How do you describe the authentic Carey experience?

Carey’s recent Middle and Senior School Open Morning was a huge success – a triumph of logistics that saw hundreds of people stream in from Barkers Road. From the raw honesty of the student guides to the Principal’s impassioned address; from the involvement of current parents who gave up their time to greet people in the Foyer, to the outstanding musical performance in the IWA, prospective families were offered an insight into what makes our school so special. But, as one parent wryly remarked to me, ‘We’ve been to dozens of these in the last couple of months and of course the school is going to put its best foot forward for such an event. Fact is, we want to know what it’s really like…’ And so, begins the difficult task of putting into words all that is intangible, magical and a bit like mercury when it comes to describing the authentic Carey experience.

And if I could, I would have described to them my encounters with the Carey that I know so well and love, over that last week alone – of being moved to tears watching The Laramie Project during Pride Week, struck dumb by the sheer brutality of the content; the courage taken to perform it and the talent of the ensemble cast who were clearly at pains to honour its source with their restraint and sensitivity. And I would have told them that Carey loves poetry so much that our slam poets can silence an entire auditorium of 500 students with a single gut-wrenching stanza and receive the kind of applause usually reserved for sports stars at the end of it all. And I would have told them that our Chinese debaters had just won the recent final at Melbourne University securing their place at the World Final in Malaysia in December. And that at Carey’s Variety Night in the IWA on Friday, the all-star line-up included a bag pipe player in full regalia who had once shared a stage with Paul McCartney; a Deputy Head of Student Wellbeing who had to pretend he was a student in an improvised game of ‘I can’t believe that you’re here’; a stand-up comedian who put the Head of Senior School through her paces with a Tom Gleeson-style ‘Hard Chat’ and a father who shyly but surely accompanied his daughter and her friend on acoustic guitar for a piece that gave us all goosebumps. I’d also let them know, how I’d received a call that week, from a Year 12 student in Queensland who – having watched the Carey Formal Video ‘over and over again’ – was seeking advice about how best to emulate the delight, the irreverence and the student/staff unity that had seen it garner over 158,600 views in the last four months alone. And I would have said that the teaching and learning – our raison d’etre and the jewel in our crown, was why all manner of students came to Carey secure in the knowledge that they were known and held, no matter their ability, history or chosen pathway.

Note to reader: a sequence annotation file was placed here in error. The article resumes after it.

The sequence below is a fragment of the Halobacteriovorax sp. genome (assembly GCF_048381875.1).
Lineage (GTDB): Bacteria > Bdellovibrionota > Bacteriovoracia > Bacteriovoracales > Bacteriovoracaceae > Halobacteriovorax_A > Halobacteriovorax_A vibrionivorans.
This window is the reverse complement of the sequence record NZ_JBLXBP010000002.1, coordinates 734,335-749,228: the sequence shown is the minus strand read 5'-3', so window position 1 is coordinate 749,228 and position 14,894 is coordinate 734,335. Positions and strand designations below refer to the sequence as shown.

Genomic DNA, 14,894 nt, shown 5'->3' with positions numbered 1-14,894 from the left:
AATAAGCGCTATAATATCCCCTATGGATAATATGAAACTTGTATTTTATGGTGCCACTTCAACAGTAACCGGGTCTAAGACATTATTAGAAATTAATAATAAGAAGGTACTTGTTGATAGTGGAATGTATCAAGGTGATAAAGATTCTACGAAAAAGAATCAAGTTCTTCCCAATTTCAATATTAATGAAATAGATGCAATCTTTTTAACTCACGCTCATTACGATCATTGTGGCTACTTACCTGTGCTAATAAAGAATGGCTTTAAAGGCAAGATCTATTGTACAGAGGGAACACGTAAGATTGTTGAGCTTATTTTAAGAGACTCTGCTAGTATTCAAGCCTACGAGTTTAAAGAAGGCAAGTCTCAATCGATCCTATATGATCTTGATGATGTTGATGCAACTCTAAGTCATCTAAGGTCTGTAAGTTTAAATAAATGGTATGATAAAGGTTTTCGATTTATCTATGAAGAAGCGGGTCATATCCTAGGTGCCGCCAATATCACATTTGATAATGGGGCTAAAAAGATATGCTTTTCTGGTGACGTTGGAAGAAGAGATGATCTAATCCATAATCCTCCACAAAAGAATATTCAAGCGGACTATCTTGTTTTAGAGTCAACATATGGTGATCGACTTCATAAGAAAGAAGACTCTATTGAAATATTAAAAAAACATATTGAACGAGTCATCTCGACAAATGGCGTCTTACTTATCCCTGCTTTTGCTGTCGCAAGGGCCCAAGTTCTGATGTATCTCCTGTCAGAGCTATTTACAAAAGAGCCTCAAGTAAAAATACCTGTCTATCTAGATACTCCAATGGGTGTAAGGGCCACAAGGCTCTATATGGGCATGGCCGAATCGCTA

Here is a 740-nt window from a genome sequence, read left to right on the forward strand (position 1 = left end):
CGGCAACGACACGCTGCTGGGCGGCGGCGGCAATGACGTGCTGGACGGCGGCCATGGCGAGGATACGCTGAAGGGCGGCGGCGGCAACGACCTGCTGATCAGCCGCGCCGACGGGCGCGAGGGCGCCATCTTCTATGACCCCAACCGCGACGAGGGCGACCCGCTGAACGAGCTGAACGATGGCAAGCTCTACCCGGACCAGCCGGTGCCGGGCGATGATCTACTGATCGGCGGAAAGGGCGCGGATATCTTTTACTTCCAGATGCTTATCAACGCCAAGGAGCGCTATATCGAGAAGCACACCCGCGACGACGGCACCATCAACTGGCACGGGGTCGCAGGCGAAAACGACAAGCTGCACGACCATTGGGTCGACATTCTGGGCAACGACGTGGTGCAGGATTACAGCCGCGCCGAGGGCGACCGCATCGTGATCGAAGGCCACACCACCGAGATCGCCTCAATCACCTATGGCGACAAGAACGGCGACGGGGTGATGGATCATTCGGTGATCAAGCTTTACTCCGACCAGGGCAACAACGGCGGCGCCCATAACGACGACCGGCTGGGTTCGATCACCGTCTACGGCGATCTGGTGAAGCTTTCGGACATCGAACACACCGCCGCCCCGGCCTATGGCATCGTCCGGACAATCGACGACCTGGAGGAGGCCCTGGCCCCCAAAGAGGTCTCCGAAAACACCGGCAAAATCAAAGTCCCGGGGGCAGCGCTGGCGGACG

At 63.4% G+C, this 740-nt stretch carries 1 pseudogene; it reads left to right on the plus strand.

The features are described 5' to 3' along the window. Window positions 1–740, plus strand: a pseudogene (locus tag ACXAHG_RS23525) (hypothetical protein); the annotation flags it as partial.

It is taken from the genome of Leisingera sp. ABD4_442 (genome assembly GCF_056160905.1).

It’s impossible to quantify exactly what it is that makes a school special but there’s no doubt it’s comprised in part by its ethos which, as Mr Gerard Cramer so rightly noted, ‘is concerned with fundamental human values – with tolerance, with caring, with a special style of staff-student relationships, with an underlying Christian attitude which permeates the school's life. It is an ethos which has been distilled from the people and events which have made up the School's history over time and has infused all its activities.’ Mr Tony Little, recently retired Headmaster of Eton, would agree. Eton boasts 19 Prime Ministers amongst its alumni, state-of-the-art facilities and exemplary academic results. But Mr Little’s advice to parents when looking to select a school for their children was to ‘ignore the prospectus’ because ‘they’re all the same’ and instead take a stroll around the campus where they were to pay attention to the feel of any given school community which would reveal itself to them in profoundly relational ways via sustained eye contact, the ease with which people smile and the warmth with which students and teachers greet each other…

Words might have failed me but here’s hoping those prospective families took a leap of faith after the Open Morning and will, in time, find out for themselves!

Natalie Charles
Head of Senior School

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